Elena Gorb, Stanislav N. Gorb
The aim of this project is to examine effects that different structures occurring on a plant surface have on attachment ability of insects. Emphasis is put on surfaces exhibiting anti-adhesive properties (i.e. considerably worsening or preventing the adherence of insects), e.g. surfaces covered with trichomes, three-dimensional epicuticular waxes, cuticular folds or their combinations. Trapping organs of carnivorous plants from the genus Nepenthes L. presenting a range of insect-related surfaces are among those used as model systems.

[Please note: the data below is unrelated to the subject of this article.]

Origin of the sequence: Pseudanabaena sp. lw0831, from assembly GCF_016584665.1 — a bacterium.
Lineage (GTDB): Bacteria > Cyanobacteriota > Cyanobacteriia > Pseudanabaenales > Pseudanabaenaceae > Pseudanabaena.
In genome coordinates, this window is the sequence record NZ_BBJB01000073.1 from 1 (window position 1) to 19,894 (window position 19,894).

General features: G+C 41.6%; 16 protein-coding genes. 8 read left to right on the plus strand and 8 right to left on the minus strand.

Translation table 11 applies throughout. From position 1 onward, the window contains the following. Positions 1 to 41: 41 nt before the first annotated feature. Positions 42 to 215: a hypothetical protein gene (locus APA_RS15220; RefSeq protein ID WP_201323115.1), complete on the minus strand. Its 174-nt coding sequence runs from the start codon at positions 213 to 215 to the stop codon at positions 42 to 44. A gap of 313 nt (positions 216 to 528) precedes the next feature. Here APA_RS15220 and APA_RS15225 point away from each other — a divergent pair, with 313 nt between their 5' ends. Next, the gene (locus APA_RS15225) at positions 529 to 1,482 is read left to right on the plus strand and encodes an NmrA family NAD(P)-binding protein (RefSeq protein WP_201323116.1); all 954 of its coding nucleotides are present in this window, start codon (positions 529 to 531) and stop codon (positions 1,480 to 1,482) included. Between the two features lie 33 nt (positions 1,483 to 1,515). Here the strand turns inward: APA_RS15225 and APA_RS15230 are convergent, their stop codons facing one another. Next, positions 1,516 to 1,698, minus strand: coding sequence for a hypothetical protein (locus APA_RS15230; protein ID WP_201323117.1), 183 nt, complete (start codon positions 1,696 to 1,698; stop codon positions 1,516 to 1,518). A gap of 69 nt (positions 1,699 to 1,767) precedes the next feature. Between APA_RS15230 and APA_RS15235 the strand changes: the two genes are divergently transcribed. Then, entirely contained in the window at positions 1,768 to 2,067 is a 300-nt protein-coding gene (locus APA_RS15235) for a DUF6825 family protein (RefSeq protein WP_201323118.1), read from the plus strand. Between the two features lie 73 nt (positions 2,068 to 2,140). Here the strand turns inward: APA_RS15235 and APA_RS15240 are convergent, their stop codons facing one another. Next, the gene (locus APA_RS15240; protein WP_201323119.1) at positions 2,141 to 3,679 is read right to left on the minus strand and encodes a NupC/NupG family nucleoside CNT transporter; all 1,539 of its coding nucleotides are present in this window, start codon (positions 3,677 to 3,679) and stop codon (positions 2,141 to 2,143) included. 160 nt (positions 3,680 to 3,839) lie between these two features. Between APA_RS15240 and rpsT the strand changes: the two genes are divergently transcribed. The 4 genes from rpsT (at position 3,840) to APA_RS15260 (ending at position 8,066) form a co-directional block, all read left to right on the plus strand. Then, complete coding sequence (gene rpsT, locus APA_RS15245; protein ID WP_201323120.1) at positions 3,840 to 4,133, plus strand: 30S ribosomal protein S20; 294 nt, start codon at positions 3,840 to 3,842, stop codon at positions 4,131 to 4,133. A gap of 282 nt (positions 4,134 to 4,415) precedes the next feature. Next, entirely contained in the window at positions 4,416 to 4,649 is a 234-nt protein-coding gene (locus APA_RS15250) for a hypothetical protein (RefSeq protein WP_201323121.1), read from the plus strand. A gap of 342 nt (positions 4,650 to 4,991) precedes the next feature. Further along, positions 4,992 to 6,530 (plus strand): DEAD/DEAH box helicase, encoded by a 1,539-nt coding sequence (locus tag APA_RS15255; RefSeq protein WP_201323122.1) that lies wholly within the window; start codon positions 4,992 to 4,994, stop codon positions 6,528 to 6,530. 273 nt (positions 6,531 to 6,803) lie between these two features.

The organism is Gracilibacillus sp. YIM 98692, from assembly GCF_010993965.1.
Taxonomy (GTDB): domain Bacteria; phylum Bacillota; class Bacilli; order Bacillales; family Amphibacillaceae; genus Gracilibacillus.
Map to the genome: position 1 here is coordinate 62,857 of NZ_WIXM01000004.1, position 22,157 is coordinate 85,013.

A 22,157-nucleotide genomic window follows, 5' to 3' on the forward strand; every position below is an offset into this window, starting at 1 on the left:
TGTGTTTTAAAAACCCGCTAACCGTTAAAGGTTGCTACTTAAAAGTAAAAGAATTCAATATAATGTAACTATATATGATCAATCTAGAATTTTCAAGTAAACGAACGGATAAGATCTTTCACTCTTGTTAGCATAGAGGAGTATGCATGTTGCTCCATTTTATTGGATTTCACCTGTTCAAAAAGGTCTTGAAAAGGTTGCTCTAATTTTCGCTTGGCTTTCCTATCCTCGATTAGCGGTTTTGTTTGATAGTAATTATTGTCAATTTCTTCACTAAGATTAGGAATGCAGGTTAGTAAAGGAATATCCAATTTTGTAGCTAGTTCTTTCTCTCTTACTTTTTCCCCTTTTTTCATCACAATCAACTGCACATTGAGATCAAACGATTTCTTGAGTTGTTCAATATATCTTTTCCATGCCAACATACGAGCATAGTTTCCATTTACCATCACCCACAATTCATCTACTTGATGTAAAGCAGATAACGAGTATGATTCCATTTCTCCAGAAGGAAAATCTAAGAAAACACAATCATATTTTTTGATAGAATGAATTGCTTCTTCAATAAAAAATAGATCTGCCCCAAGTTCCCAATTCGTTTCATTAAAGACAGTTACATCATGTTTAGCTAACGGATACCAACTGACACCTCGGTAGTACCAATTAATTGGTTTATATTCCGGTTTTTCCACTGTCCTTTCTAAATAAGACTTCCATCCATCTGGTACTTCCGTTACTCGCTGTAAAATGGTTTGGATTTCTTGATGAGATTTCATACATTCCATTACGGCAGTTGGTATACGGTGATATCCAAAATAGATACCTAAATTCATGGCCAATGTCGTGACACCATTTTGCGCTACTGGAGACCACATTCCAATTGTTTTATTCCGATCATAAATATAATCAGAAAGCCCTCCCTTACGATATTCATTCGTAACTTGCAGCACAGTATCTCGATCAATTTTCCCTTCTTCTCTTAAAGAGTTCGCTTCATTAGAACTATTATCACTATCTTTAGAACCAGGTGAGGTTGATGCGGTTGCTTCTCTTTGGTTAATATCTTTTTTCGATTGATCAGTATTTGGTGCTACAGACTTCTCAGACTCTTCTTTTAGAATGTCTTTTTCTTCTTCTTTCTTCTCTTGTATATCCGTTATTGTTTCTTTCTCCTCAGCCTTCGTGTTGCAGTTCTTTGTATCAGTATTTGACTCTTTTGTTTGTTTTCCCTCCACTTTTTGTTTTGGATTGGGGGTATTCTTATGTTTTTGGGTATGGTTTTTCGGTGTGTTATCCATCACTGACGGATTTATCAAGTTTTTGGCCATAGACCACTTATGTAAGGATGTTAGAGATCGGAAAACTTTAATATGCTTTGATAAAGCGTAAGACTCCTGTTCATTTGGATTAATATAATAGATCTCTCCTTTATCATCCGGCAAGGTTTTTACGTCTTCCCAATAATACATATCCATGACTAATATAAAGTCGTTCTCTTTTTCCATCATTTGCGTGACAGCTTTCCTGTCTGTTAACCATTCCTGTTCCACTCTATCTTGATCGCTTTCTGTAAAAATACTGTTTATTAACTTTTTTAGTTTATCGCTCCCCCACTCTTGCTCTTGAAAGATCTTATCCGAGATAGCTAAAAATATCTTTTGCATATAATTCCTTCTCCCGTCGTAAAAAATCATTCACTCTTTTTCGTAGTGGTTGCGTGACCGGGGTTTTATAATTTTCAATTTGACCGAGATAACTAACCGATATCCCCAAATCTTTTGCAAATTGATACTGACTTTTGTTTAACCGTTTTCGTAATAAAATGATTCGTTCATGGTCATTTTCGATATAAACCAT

Recently, we focus on stems and flower stems in a number of plant species, which hinder the access of ants to terminally located plant organs/parts and by this, prevent ants from visiting and supporting aphids that feed on the apical parts of stems (stem guard syndrome) or from robbing nectar and other resources (greasy pole syndrome).